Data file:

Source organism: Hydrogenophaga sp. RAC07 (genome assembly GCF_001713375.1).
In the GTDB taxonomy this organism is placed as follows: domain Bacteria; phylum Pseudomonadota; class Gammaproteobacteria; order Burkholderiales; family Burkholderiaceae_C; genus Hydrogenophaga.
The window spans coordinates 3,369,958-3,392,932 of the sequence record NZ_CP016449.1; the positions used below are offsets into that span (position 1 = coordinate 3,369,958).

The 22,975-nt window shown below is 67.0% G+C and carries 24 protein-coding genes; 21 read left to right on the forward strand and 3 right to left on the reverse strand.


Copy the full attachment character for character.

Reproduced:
Source organism: Hydrogenophaga sp. RAC07 (genome assembly GCF_001713375.1).
In the GTDB taxonomy this organism is placed as follows: domain Bacteria; phylum Pseudomonadota; class Gammaproteobacteria; order Burkholderiales; family Burkholderiaceae_C; genus Hydrogenophaga.
The window spans coordinates 3,369,958-3,392,932 of the sequence record NZ_CP016449.1; the positions used below are offsets into that span (position 1 = coordinate 3,369,958).

The 22,975-nt window shown below is 67.0% G+C and carries 24 protein-coding genes; 21 read left to right on the forward strand and 3 right to left on the reverse strand.